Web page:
With the teacher’s help, they make as many scaenae (ablative absolutes) as possible out of their imaginations or from listed verbs or both. The teacher then creates a google form with the Latin and English equivalents.  The invitation is to vote on the scaenae that they like the best.  If you teach more than one section of the same level, put them all into the google form and better crowd source the possibilities. 


One Phrase Images

The google form will show which were the top pics.  Over the next several days or weeks, you can choose one of the top pics as the starting point (the background) of a one word/phrase image story.  Do all the usual things:

  1. Pick an artist who sits apart from the whole to draw what you create.
  2. Ask who, what, where, how, why questions of the orginating scene.
  3. Since this is Latin using ablative absolutes, make it clear that the noun in the scaena cannot be mentioned in the rest of the opening sentence.  It can, of course, thereafter. You might give them an example. If the opening scaena is “caelo ardente” that is the backdrop to the story. Caelum cannot be mentioned in the remainder of the first sentence.  After that, of course, we can talk about the sky all we want.
  4. Continue until you have a story or until time runs out.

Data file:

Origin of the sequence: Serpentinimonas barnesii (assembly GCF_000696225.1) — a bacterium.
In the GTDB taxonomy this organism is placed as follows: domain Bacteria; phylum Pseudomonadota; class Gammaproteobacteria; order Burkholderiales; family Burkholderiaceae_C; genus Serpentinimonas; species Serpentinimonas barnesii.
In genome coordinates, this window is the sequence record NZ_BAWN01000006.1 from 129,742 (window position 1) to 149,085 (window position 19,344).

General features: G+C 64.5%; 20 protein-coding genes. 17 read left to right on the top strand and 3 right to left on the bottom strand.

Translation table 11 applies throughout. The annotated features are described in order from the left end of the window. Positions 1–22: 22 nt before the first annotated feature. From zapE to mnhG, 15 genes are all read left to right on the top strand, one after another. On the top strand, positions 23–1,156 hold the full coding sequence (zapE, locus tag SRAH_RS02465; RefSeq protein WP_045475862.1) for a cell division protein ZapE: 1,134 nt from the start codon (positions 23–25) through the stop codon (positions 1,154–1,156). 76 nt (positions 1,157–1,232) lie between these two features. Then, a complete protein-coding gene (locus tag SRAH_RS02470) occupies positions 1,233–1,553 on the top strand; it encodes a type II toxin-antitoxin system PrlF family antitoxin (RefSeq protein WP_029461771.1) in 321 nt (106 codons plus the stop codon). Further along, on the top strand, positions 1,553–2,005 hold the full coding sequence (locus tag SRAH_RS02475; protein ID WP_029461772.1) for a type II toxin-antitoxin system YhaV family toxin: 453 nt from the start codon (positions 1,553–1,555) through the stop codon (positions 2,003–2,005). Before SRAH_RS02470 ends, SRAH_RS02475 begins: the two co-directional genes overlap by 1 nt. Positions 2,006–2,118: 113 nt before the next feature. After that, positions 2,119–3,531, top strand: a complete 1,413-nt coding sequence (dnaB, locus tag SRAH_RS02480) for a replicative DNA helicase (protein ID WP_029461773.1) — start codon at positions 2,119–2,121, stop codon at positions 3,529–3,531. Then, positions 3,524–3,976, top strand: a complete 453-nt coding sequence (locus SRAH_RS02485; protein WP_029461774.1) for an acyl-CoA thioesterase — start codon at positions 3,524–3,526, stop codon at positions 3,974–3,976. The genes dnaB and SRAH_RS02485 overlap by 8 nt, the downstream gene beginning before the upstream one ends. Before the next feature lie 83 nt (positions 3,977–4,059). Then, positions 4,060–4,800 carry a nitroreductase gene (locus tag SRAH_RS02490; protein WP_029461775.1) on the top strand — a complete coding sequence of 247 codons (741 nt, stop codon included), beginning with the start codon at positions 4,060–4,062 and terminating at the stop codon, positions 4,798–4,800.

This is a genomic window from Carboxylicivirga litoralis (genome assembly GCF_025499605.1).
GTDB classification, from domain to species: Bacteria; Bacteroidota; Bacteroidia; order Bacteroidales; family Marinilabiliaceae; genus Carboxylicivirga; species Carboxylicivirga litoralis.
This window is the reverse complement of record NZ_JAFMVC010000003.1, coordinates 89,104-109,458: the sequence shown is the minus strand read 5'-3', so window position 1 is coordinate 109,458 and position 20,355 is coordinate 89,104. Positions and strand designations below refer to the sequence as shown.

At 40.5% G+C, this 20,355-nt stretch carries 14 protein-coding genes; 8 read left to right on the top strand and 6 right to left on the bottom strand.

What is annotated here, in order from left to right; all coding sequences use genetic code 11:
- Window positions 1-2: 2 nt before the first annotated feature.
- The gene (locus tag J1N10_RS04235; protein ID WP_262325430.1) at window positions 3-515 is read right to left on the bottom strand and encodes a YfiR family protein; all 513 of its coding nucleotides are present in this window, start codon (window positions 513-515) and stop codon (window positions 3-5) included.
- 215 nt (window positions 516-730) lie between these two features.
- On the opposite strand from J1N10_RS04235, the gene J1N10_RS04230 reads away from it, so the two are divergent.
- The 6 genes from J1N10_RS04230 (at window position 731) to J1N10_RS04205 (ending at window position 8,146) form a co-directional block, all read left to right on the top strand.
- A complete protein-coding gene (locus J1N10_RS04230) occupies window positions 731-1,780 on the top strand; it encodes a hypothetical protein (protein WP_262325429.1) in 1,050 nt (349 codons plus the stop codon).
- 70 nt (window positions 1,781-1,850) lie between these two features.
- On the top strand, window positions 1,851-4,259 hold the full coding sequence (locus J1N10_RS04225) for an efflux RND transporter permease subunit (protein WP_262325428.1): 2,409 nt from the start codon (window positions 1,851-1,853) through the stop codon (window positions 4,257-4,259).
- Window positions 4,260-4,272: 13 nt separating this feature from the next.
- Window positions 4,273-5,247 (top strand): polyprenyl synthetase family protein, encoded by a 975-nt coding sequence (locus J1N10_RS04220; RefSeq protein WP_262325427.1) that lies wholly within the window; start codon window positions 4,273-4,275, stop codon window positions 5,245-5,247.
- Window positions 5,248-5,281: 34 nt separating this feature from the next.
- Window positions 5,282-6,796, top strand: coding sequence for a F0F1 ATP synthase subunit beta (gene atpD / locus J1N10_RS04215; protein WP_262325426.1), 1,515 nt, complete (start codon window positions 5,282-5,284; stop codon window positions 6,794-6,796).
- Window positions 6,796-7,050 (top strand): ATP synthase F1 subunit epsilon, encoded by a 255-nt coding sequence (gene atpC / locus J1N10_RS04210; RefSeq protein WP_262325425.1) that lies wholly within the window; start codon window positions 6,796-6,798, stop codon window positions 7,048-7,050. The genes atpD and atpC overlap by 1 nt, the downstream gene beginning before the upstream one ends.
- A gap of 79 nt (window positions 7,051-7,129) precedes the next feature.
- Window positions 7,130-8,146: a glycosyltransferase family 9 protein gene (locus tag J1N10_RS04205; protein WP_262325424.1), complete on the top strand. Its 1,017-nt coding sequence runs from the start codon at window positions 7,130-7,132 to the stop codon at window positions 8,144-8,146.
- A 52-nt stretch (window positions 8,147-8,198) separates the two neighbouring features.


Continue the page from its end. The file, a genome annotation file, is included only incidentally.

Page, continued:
5. Have the artist show the picture.
  6. Perhaps take photos of the pics and pull one out for a timed write later.
  7. In this sort of thing, they are free to add in some more scaenae if they want as the story progresses.

Small Group Generated Stories and Pictures

  1. Put the most popular ablative absolute on the board, and invite the class to use it as a story starter and help you create the opening line.
  2. Once you have the first full sentence of a story on the board, divide the class into small groups.  Each group is to write the first sentence on a piece of paper.  They must then create a micro story with the following elements.
  3. 5 more sentences to tell the whole story.
  4. Story must have a problem and a solution.
  5. Story solution best if it comes as a surprise.
  6. Picture in color on card stock depicting the the micro story.

Any stories generated from the above can be edited and prepared by the teacher very quickly for use as warm ups, brain breaks or other activities in the classroom.  One use that I have in mind is to use two per week to read and discuss together (20 minutes) and then have them write for 20 minutes about the story and adding to it.